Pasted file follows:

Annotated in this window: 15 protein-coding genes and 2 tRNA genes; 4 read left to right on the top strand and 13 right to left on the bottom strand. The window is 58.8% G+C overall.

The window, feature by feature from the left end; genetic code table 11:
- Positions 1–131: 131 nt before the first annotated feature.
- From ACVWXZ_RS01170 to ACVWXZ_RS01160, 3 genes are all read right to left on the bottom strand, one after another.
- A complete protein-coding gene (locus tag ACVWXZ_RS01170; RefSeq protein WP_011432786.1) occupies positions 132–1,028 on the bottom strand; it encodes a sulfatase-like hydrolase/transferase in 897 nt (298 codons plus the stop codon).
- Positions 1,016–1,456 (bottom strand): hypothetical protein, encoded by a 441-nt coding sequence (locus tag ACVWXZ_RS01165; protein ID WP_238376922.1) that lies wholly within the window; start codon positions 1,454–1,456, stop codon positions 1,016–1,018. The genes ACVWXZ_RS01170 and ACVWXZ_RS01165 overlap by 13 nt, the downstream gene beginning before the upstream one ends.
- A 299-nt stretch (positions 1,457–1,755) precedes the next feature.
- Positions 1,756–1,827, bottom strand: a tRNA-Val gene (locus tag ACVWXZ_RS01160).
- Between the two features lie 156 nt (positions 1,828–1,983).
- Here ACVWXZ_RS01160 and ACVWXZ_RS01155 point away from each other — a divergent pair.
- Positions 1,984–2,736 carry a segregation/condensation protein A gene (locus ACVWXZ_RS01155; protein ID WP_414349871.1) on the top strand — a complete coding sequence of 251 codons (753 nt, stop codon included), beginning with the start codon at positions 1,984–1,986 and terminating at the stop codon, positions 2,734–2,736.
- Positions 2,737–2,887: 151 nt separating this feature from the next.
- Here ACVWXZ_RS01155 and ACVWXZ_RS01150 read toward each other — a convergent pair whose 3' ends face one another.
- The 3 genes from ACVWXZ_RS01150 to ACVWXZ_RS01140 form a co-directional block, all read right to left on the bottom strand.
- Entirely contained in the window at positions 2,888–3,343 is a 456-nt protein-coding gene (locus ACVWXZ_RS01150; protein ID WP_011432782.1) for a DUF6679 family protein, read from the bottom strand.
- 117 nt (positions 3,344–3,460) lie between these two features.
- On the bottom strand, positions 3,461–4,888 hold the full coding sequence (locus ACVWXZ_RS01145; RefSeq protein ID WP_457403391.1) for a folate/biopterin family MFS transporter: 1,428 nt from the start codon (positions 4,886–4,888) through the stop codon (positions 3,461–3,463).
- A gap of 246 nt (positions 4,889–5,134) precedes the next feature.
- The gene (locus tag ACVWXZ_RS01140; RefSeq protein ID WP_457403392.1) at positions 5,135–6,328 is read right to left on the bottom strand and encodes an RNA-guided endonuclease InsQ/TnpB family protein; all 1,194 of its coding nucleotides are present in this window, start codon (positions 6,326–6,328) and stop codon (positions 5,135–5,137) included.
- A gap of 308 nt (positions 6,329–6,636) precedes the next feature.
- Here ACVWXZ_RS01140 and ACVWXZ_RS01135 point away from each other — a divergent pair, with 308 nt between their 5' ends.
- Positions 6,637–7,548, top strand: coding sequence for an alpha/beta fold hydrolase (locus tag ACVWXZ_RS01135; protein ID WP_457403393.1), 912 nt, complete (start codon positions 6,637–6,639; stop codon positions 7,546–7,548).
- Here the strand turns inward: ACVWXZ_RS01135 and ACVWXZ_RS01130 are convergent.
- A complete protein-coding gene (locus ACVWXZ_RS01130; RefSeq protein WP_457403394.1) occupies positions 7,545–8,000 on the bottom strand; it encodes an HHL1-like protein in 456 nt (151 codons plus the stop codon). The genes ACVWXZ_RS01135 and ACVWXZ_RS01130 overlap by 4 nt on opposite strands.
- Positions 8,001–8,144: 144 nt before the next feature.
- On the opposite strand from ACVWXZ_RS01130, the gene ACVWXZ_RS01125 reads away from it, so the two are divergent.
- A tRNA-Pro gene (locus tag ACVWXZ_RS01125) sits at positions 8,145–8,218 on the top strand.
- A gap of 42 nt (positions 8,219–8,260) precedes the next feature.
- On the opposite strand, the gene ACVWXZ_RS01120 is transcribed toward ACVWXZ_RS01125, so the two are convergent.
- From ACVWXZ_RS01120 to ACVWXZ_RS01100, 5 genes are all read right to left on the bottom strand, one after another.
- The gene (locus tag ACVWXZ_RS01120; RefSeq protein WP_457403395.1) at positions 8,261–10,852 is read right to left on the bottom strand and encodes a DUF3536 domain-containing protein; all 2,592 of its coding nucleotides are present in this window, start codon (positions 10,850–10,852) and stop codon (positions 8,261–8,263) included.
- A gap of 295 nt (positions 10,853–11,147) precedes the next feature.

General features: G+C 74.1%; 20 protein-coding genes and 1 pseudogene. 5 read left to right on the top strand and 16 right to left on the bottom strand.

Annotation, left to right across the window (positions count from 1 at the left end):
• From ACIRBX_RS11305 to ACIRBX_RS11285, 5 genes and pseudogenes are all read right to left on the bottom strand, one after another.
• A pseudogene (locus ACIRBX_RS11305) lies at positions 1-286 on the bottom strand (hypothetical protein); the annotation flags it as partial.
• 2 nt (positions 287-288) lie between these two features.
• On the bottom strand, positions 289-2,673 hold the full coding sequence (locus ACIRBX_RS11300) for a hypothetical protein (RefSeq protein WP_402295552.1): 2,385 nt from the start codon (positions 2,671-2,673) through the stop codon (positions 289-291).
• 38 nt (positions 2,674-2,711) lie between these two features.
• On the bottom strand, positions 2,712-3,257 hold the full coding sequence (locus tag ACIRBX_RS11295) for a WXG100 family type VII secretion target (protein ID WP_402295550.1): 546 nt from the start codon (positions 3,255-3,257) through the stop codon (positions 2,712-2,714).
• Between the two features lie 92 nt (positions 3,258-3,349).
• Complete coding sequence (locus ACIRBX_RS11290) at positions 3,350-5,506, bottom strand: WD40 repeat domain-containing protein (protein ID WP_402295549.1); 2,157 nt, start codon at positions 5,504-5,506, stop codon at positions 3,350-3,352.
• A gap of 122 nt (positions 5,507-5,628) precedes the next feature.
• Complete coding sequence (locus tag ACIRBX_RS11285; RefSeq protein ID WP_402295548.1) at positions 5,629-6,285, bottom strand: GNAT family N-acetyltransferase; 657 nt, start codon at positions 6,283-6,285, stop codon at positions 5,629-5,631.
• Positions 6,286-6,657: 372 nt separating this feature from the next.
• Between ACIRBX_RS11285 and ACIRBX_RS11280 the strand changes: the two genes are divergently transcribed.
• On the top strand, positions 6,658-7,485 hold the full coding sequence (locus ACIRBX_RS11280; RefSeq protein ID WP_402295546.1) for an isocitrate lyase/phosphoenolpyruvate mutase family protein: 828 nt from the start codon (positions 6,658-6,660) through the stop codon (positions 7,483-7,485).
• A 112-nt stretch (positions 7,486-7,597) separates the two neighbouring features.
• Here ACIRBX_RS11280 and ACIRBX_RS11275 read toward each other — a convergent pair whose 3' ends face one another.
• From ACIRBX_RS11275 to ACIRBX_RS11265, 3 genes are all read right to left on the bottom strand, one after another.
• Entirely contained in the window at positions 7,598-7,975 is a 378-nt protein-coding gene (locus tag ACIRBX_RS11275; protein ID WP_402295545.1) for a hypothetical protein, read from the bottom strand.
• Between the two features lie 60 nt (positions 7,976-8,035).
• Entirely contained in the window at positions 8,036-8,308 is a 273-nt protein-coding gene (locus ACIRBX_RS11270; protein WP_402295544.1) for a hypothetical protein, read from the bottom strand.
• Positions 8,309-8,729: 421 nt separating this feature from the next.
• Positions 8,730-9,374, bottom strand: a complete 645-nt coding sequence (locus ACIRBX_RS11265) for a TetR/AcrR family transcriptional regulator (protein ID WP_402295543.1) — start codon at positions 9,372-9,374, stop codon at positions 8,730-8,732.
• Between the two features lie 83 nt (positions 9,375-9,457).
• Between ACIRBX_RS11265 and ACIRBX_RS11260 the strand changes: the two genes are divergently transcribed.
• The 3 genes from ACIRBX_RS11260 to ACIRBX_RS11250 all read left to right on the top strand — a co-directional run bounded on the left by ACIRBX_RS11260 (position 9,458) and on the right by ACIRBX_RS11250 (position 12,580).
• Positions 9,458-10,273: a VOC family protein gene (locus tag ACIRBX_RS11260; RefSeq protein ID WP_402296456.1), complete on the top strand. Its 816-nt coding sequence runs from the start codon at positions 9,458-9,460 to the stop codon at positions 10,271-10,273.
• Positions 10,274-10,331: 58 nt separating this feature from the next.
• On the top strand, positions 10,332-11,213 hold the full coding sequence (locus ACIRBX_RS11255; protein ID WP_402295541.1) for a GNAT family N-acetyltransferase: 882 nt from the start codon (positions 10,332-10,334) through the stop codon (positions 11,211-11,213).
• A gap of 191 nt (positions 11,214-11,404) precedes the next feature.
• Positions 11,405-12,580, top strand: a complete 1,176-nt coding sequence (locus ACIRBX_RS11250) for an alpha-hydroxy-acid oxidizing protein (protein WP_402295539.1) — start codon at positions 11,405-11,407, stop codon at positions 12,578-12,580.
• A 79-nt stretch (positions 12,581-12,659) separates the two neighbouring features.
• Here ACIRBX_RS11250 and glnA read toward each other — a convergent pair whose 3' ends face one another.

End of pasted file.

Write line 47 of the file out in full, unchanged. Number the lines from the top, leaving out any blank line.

• On the top strand, positions 6,658-7,485 hold the full coding sequence (locus ACIRBX_RS11280; RefSeq protein ID WP_402295546.1) for an isocitrate lyase/phosphoenolpyruvate mutase family protein: 828 nt from the start codon (positions 6,658-6,660) through the stop codon (positions 7,483-7,485).